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U.S. home price growth slowed further in October

December 30, 2014, 2:13 PM UTC
New Home Sales Plunge 11.8%
MIAMI, FL - MAY 27: A "For Sale" sign sits in front of a new home May 27, 2004 in Miami, Florida. According to the Commerce Department new home sales in the United States suffered their largest monthly drop in 10 years in April as rising mortgage rates cooled the housing market from the previous month. New home sales fell 11.8 percent to a seasonally adjusted annual rate of 1.093 million units from an upwardly revised record high of 1.239 million in March. (Photo by Joe Raedle/Getty Images)
Photograph by Joe Raedle—Getty Images

U.S. single-family home price appreciation slowed less than forecast in October, as there were hints of some re-acceleration in home prices in some cities by year-end, according to a closely watched survey released on Tuesday.

The S&P/Case Shiller composite index of 20 metropolitan areas gained 4.5 percent in October from the prior year, compared with a revised 4.8 percent increase in September. A Reuters poll of economists forecast a 4.4 percent increase.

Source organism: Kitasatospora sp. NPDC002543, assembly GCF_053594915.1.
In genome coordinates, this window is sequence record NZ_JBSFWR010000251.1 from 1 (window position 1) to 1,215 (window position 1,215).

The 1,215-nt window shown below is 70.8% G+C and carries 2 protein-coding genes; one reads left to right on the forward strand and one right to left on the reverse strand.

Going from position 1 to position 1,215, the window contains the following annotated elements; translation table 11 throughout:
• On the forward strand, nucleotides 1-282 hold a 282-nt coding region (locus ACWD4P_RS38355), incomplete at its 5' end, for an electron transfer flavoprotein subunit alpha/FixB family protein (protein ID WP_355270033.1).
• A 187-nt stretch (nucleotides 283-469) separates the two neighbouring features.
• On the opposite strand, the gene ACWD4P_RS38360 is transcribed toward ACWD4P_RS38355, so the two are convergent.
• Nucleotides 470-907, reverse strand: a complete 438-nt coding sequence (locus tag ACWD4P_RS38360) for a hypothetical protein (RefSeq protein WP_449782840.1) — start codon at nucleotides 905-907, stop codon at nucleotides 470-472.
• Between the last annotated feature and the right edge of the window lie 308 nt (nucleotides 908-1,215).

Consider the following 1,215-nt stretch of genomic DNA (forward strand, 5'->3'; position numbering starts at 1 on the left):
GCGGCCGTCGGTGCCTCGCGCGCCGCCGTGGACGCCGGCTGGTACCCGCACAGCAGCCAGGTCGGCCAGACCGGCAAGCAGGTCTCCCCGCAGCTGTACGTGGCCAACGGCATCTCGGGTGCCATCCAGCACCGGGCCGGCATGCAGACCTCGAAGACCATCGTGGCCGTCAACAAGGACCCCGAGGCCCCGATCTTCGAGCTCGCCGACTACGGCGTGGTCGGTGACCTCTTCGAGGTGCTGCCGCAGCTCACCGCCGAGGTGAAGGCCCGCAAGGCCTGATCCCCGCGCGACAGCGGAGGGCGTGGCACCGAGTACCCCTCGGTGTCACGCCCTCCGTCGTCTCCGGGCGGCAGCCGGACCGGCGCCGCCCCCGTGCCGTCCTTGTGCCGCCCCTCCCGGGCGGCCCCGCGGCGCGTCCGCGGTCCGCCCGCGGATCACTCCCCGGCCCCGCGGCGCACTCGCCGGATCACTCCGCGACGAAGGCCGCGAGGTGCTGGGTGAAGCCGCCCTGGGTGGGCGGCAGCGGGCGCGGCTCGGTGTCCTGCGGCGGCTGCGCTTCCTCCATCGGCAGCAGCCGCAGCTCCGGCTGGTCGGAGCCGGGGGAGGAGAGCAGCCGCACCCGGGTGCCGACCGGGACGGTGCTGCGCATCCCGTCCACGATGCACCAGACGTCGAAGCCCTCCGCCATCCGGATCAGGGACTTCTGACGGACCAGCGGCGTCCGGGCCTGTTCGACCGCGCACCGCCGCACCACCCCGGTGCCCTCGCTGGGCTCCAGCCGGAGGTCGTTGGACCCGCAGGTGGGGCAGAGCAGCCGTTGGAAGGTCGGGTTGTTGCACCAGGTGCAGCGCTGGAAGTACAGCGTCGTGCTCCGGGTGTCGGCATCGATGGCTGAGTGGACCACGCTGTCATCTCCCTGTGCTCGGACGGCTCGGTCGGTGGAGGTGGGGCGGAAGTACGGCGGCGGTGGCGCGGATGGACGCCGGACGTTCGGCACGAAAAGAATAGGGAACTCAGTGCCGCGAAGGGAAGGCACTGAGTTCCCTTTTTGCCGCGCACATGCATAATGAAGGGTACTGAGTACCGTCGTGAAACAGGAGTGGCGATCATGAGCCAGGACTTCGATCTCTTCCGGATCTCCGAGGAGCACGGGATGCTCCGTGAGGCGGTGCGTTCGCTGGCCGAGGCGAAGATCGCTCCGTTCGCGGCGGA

On a seasonally adjusted monthly basis, prices in the 20 cities rose 0.8 percent for the month. A Reuters poll of economists had forecast an increase of 0.4 percent.

However, non-seasonally adjusted prices fell 0.1 percent in the 20 cities on a monthly basis, Analysts had expected them to be unchanged.

“After a long period when home prices rose, but at a slower pace with each passing month, we are seeing hints that prices could end 2014 on a strong note and accelerate into 2015,” David Blitzer, chairman of the index committee at S&P Dow Jones Indices, said in a statement.

A broader measure of national housing market activity rose at a 4.6 percent clip on a year-over-year basis, compared with a 4.8 percent rate in September.

The seasonally adjusted 10-city gauge rose 0.7 percent in October versus a revised 0.2 percent gain in September, while the non-adjusted 10-city index dipped 0.1 percent for a second straight month in October.